Nice day today!

You know, today was almost like a spring day. I mean there was still a nip in the air and next week we could all be knee deep in snow but really, it was nice, there were flowers budding on some trees and some shoots coming up from daffodils. Realistically, looking at this post I should be thinking of heading out just as soon as the season opens. Last year I was a bit stressed out with uni work but this year…….this year will be hell as now I have a fucking job!

I think I will see if my little bit of vandalism is still on that tree..

al on tree By the looks of things this was around the first time I went fishing last season. I need to look up wading boots as my last ones turned into wader assasins. GRRR


  1. Alan Atkins · January 24, 2006

    Any reports from the AGM yet. I was unable to attend and i am interested in what perils of wisdom were heard at this year’s meeting. I was also wondering if anyone knows if the Kelvin ever had a population of grayling, and if so could they be stocked to provide winter action. The runs ansd rifles of the river with its gravel and stone bed would make great grayling habitat. Do you know that thebngrayling is not indigenous to Scotland and was stocked into the rivers by the victorians who brought them up in trains from the river Derwent. Happy new year Alistair, we must have a cast this season together.I start my spring fishing on the teith next week,. and now that i have a good grasp of single and double spey casting i hope to grass a few more salmon than last year’s total of 4, you really should try your hand at the silver tourists this season.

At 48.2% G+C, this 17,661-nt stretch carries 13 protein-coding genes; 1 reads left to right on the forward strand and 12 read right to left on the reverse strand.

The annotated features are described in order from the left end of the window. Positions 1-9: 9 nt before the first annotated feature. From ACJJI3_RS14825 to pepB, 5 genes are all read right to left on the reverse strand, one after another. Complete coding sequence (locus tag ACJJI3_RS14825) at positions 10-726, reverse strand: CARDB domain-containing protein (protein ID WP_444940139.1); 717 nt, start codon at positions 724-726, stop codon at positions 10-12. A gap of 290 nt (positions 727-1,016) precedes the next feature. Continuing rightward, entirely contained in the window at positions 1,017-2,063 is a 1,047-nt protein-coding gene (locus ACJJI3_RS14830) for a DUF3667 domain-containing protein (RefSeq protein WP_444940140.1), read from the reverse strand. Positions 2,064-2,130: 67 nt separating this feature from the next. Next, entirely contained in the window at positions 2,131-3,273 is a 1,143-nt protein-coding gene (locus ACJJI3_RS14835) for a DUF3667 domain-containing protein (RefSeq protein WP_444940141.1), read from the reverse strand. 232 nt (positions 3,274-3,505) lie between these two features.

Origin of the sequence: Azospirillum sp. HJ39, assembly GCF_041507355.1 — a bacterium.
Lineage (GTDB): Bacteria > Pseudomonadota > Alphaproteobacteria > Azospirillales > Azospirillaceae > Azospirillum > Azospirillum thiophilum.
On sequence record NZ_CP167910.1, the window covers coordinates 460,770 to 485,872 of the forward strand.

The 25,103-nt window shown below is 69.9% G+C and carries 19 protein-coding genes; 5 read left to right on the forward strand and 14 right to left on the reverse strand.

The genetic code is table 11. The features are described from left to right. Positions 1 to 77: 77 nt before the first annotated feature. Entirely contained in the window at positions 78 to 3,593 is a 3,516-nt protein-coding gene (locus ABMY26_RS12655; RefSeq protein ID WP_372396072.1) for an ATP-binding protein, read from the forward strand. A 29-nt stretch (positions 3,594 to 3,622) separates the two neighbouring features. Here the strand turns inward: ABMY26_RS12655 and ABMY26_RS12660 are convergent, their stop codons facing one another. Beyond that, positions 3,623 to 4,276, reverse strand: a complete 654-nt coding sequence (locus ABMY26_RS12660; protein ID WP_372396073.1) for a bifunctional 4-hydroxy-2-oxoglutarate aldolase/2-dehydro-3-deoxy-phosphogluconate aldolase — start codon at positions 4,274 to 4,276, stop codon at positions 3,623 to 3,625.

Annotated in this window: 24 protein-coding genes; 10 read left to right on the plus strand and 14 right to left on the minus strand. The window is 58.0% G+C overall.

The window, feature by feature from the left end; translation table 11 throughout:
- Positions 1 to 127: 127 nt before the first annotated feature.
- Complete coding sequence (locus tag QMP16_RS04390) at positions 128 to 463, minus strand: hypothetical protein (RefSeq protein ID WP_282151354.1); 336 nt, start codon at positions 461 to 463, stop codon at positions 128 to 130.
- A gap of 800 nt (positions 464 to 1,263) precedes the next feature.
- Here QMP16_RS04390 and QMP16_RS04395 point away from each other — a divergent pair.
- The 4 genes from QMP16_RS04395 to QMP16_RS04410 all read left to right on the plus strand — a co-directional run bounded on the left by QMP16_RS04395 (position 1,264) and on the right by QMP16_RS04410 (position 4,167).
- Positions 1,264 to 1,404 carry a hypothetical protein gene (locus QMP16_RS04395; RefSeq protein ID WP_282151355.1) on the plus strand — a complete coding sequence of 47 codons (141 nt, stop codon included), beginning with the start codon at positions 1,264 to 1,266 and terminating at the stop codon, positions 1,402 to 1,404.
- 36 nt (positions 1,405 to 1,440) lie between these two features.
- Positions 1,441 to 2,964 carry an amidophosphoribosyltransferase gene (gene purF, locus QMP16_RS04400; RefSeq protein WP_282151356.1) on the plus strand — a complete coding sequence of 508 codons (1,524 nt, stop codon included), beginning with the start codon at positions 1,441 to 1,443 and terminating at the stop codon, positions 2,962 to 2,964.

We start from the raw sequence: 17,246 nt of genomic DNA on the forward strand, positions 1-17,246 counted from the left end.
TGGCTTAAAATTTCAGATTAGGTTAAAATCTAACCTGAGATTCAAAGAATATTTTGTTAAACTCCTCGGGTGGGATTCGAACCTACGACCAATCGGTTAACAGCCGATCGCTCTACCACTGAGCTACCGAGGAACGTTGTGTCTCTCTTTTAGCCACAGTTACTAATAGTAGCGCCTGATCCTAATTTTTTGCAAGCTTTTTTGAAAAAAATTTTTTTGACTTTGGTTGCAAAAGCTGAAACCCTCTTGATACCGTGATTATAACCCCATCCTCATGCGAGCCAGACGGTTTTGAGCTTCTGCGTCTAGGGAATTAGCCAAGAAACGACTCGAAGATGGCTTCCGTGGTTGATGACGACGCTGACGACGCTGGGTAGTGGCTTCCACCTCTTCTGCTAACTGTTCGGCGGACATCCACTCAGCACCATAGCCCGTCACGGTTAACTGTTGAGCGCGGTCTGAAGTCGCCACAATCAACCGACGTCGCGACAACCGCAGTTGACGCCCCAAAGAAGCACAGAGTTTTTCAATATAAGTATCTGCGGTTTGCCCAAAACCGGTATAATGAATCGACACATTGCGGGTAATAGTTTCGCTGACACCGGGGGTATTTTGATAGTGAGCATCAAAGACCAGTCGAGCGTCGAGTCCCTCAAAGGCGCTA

2. Mike · January 24, 2006

    Grayling do not, and as far as I know have never existed in the Kelvin. The main problem with grayling in a river like the Kelvin would be the levels of polution. Now we all know the Kelvin has massively improved in this department over the last few decades, and has a good population of trout etc., but from what I understand grayling are even more susceptible to polution that trout. If there is a good grayling population in a river it shows the river is pretty damn clean..!
    Grayling also require cool, well oxegenated water (even more so than trout I believe), and given the problems the Kelvin has in the summer with low flows and algae, I think it would be too much for a healthy grayling population.
    As a final point, grayling are not really farmed commercially like trout.. hope that answers your question..!

  3. Alistair · January 24, 2006

    Hi Guys,

    Alan, I think Mike answered your question pretty well, as for the agm I will make a post about it later….at the moment I am between reboots as I am installing updates 🙂

  4. Alan Atkins · January 24, 2006

    Yes, thanks are right Grayling do require clean well oxygenated water and are nore susceptible to pollution. I had also forgot about low water and algae levels that we often experience duirng the summer months.Thanks ,speak soon

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